Prop 35 Violates the First Amendment
Yesterday morning the U.S. Court of Appeals for the Ninth Circuit heard oral argument in the ACLU of Northern California’s lawsuit with the Electronic Frontier Foundation against Proposition 35. I told the court that Proposition 35 is too broad and violates the First Amendment. As the federal district court has already held, it affects too much protected speech, on too many websites, by too many people who don’t pose a risk of re-offending.
The Supreme Court has repeatedly held that the First Amendment prohibits laws that burden substantially more speech than is necessary to accomplish the government’s goals. Proposition 35's online-speech regulations prohibit anonymous speech and its reporting requirements, which can result in years in prison for even negligent recordkeeping errors, burden all sorts of online speech. And they are much broader than they need to be: they apply to online speech that does not pose any real risk that they can be used to commit a sex or human-trafficking crime: the comments sections of newspaper websites, for example, and to restaurant reviews on Yelp, or a person’s blog. And they apply to people who committed minor crimes decades ago and have not been in trouble since then, as well as more-than 18,000 people who are not even included on the state’s Megan’s law website because they were only convicted of minor crimes; many of these Californians pose no more risk of committing a new online sex-offense than do people who are not even covered by the law.
A federal judge agreed, issuing first a Temporary Restraining Order and then a Preliminary Injunction so that the provisions of Prop 35 in question haven’t taken effect.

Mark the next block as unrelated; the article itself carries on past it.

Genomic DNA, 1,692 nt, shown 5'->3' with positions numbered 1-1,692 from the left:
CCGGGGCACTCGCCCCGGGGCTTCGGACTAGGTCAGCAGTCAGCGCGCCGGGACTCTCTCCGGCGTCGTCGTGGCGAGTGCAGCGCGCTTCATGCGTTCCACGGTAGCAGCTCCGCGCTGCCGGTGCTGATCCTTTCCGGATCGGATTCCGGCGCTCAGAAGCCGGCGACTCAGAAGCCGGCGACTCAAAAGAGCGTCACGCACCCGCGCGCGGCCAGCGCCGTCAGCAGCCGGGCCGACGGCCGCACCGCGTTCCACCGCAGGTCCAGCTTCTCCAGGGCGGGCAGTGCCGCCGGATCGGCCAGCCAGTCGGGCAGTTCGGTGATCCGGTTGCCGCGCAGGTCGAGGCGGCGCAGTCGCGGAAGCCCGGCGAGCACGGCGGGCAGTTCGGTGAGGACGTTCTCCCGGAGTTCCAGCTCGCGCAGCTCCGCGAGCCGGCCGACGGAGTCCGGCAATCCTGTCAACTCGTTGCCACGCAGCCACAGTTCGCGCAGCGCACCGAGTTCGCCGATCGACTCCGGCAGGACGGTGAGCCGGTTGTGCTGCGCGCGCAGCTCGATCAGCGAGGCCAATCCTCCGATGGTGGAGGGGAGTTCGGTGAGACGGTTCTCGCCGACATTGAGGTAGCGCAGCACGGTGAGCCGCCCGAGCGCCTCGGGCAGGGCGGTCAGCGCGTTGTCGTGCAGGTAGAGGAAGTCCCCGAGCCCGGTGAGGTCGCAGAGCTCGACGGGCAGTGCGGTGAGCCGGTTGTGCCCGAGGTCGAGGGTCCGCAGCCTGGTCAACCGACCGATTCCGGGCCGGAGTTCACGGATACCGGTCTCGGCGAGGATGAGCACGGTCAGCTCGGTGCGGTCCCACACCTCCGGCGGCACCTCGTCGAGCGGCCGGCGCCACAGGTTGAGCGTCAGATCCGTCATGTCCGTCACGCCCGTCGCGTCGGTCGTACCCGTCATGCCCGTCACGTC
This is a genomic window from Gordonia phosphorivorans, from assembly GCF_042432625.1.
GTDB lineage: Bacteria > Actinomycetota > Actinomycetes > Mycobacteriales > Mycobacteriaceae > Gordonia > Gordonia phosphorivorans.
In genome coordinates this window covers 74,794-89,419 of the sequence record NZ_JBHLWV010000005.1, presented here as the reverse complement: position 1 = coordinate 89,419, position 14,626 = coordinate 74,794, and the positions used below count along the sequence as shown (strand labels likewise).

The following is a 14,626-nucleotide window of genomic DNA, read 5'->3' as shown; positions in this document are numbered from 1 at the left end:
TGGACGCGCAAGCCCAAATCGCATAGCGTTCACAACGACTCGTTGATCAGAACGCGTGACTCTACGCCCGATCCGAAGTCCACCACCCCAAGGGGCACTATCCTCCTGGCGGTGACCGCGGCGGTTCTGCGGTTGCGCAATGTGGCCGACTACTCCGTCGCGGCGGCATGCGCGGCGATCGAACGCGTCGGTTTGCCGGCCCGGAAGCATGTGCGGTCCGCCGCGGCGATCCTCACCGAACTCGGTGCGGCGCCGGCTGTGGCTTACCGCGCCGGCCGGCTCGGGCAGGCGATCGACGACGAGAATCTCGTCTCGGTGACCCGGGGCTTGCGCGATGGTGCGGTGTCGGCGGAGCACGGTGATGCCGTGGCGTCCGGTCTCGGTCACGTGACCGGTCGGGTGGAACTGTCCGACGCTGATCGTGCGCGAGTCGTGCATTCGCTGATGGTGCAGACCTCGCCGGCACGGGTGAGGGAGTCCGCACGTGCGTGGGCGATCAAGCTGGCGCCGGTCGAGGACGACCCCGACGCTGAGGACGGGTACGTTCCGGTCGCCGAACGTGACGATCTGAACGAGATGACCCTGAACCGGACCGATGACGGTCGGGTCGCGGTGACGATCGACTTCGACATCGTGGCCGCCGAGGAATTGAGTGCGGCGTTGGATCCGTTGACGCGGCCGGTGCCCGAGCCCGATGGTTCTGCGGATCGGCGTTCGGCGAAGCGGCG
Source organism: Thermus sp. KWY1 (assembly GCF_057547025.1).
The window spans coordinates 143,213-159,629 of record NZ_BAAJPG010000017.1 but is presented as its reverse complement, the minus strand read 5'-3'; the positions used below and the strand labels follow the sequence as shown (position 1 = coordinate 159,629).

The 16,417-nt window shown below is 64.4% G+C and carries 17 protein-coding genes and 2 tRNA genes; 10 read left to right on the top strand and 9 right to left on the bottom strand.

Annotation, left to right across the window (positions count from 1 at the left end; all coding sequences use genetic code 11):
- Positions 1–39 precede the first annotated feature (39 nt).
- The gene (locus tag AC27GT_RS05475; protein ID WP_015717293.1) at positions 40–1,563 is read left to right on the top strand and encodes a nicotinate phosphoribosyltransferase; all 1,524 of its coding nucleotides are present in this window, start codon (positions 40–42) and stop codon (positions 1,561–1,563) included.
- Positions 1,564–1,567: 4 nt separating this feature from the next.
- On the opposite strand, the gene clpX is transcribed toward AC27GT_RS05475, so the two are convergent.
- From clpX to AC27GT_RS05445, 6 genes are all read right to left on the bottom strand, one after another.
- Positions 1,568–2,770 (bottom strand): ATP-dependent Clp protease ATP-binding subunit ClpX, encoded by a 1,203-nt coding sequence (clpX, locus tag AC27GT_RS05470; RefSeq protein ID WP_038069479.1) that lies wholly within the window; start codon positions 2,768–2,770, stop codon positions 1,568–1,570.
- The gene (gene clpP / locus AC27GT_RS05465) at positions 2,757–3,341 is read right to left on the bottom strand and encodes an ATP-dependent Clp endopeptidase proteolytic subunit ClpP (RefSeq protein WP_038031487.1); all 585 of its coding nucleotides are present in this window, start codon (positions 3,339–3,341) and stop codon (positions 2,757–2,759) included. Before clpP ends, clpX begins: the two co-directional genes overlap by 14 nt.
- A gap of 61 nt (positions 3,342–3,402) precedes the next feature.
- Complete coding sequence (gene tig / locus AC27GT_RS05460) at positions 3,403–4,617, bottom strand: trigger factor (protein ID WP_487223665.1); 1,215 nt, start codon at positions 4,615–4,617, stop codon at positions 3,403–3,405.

The ability to speak freely and even anonymously is crucial for free speech to remain free for all of us. Stopping human trafficking is a worthy goal, but this portion of Prop 35 won't get us there. As one of the judge’s remarked at yesterday’s hearing, it’s not clear that it’s even enforceable against people who really do want to use the Internet to commit crimes (if they are already willing to commit a serious crime, why would we expect them to comply with this registration law?). But we can be sure that this law, if it ever goes into effect, will send lots of people to prison simply for commenting on a news site without registering with the government, or even for making harmless, and unintentional, recordkeeping errors.
You can hear yesterday’s argument here: http://www.ca9.uscourts.gov/media/view.php?pk_id=0000011287
About Prop 35
Proposition 35, passed by California voters in November 2012, restricts the legal and constitutionally protected speech of all registered sex offenders in California. It requires anyone who is a registered sex offender - even people with decades-old, low-level offenses like misdemeanor indecent exposure and people whose offenses were not related to the Internet - to turn over a list of all their Internet identifiers and service providers to law enforcement. The government interprets this to include email addresses, usernames and other identifiers used for online political discussion groups, book and restaurant review sites, forums about medical conditions, and newspaper or blog comments.
Under the law, more than 75,000 Californians would have to provide this information to law enforcement, and must report any new account or screen name within 24 hours of setting it up, even if the new screen name is their own real name. Violations can result in years in prison.
Michael T. Risher is a staff attorney with the ACLU of Northern California.
Doe v. Harris